Jim Harbaugh on Michigan's QB battle: 'The best player is going to play'
Indianapolis — For a split second, it sounded as though Michigan coach Jim Harbaugh was saying something definitive about the quarterback situation heading into this season.
Cade McNamara, who helped lead the Wolverines to a 12-2 record and a Big Ten championship last season, is back. So is J.J. McCarthy, the backup last season as a freshman. McCarthy did not throw during spring practice because of an injury to his right (throwing) shoulder but recently told The Detroit News the shoulder is “the best it’s ever been.”
Harbaugh spoke Tuesday at Big Ten media days held in Lucas Oil Stadium, where the Wolverines last December won their first Big Ten championship since 2004. When preseason camp opens on Aug. 3, Harbaugh said the quarterback competition will commence.
“Cade McNamara is going to be really tough to beat out for the starting quarterback job,” Harbaugh said before briefly pausing. “J.J. McCarthy is going to be really tough to beat out for the starting quarterback job.”
And so it begins.
McNamara was among the four players Michigan brought to Indianapolis to speak with the gathered media. As always, he was poised and supremely confident as he spoke of his improvement since the end of last season and the upcoming competition with McCarthy.
For what it’s worth, Harbaugh did give the nod to McNamara heading into camp.
“Cade is the starting quarterback,” Harbaugh said. “When we line up first practice, he'll be with the first team. Now, eventually over the training camp, J.J. will get the same opportunity that Cade will. They’re both gonna get a ton of reps. There'll be time to have that competition and determine who the starting quarterback is for the first game.”
Harbaugh said the objective is to have a competition without an adversarial element.
“And that's exactly what we had last year,” he said. “Both guys are great guys. Both are team guys. They're both driven. They’re both dreaming of being that guy. They're both putting in the work the entire offseason to make that happen. And so that's what we’ll be shooting for again -- competitive and not combative.”
McNamara is locked in and serious when it comes to football. During the offseason, he worked on his footwork and said his accuracy is the best it has been. He handled several questions Tuesday about the competition and said he has benefited from having McCarthy pushing him.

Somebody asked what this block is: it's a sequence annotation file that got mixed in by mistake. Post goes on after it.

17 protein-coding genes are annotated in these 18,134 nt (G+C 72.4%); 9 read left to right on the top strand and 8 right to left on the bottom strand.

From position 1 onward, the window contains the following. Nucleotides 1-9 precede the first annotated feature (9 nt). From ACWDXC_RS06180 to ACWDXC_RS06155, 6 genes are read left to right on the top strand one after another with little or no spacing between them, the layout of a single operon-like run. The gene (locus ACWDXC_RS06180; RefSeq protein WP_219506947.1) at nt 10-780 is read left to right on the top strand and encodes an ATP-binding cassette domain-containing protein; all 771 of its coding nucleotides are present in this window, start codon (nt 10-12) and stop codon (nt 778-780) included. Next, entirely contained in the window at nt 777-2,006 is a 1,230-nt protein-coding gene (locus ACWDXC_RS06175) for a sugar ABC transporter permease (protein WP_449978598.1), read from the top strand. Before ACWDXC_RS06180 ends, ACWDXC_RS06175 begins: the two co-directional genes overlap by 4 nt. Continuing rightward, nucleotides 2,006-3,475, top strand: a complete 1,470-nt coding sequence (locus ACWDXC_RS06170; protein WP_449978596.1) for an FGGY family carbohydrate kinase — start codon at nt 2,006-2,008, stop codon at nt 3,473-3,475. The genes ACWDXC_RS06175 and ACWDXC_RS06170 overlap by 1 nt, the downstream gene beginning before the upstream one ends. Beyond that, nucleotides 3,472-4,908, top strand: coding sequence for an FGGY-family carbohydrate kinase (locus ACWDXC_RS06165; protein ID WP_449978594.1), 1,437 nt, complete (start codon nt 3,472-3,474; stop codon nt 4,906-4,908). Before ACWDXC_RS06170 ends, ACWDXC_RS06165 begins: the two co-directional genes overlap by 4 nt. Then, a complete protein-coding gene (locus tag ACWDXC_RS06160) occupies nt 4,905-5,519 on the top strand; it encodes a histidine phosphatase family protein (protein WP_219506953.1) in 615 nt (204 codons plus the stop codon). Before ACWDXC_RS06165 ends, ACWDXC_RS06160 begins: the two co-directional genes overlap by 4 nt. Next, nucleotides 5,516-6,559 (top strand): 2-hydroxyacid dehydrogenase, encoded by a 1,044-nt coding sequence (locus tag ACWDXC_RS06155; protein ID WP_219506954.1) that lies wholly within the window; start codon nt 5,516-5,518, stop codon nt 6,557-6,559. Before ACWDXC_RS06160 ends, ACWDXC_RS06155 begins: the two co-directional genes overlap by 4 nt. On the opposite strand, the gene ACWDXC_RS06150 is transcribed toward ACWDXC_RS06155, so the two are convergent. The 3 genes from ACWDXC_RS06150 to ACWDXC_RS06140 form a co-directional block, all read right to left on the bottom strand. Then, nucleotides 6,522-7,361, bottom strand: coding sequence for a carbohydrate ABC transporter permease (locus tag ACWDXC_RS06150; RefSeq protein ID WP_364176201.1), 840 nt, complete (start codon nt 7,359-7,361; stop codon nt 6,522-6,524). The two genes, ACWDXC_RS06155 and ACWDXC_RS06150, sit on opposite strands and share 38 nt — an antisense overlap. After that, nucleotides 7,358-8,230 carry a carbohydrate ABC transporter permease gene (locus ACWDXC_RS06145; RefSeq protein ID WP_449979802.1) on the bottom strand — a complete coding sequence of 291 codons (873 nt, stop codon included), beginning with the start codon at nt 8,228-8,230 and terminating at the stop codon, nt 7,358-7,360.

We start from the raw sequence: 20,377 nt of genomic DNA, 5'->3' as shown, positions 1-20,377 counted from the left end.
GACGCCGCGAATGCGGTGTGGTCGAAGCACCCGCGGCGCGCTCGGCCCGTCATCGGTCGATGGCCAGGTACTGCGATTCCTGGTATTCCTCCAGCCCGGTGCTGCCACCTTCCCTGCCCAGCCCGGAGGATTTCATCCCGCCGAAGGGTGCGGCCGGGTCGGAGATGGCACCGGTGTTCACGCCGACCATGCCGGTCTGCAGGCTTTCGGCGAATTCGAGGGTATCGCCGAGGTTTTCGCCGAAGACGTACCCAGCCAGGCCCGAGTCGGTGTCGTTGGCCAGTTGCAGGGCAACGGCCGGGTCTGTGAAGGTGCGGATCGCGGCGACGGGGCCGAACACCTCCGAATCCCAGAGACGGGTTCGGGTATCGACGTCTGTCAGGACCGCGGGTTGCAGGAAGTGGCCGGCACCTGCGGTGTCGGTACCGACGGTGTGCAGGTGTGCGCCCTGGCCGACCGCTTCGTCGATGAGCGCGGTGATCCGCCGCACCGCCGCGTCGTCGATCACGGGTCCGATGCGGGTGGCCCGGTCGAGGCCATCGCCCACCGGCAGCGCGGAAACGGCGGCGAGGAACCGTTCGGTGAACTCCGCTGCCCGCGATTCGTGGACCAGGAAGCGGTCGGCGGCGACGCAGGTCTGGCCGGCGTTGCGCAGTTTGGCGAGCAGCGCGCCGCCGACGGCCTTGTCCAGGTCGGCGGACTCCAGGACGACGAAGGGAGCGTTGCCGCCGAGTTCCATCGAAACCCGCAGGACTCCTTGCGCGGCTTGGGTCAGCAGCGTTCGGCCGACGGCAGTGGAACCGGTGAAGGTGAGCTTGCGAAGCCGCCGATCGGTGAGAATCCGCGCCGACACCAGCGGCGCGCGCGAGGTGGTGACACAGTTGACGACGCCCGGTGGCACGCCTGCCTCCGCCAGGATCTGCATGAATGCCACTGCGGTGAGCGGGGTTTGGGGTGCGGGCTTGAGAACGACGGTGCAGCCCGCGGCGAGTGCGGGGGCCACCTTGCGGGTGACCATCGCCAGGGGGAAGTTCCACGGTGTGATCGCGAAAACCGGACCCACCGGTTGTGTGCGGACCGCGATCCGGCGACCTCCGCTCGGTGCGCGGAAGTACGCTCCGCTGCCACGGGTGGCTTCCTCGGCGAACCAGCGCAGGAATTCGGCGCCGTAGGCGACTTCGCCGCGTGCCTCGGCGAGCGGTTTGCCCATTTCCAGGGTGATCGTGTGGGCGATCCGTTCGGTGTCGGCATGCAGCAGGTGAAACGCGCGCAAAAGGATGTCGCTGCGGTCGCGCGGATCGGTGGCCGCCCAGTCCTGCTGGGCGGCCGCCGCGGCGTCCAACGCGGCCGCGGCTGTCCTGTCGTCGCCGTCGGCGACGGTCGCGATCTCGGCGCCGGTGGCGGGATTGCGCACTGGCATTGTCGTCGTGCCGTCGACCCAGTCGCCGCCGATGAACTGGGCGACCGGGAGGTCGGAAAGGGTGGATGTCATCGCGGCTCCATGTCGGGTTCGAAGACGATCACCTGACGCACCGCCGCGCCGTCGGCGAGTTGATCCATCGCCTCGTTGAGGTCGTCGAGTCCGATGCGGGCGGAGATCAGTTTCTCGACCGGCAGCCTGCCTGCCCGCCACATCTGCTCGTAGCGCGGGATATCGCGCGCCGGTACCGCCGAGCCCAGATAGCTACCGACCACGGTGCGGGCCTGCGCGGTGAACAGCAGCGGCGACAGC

“No matter what position you're in, I think if you become complacent, you become vulnerable,” McNamara said. “And I think this whole entire situation has really helped me in that sense that I have zero complacency as to what my situation is and where I am on the depth chart.
“So if anything, I'm getting better faster than me just sitting in the quarterback room comfortably.”
McNamara has the confidence of a quarterback who helped lead his team to a championship and a 12-win season. McCarthy received considerable playing time, but McNamara was the starter and played the majority of snaps.
“I feel like it's my team,” McNamara said. “I feel like, nothing against anyone, I just think I've put myself in a position that if I say something (to the team) it will be listened to. I'm confident in myself, and I just want to win. I proved that I can help the team do that last season.”
McNamara sort of chuckled late during his interview time and mentioned Green Bay Packers quarterback Aaron Rodgers often getting asked about his job security. He wasn’t exactly taking a dig at reporters but made the point that if Rodgers isn’t immune to that sort of talk, then no one is.
What is known is there will be a competition in camp for the starting quarterback job at Michigan and media and fans will weigh in. But McNamara doesn’t care what the outside perception might be and isn’t going to listen to random observations from those outside the team.
His attention is on himself and the team.
“Whatever the media decides to write about, that is none of my business and I don't really care about it,” McNamara said. “And at the end of the day, whatever's going on inside Schembechler Hall is the only thing that I really care about.”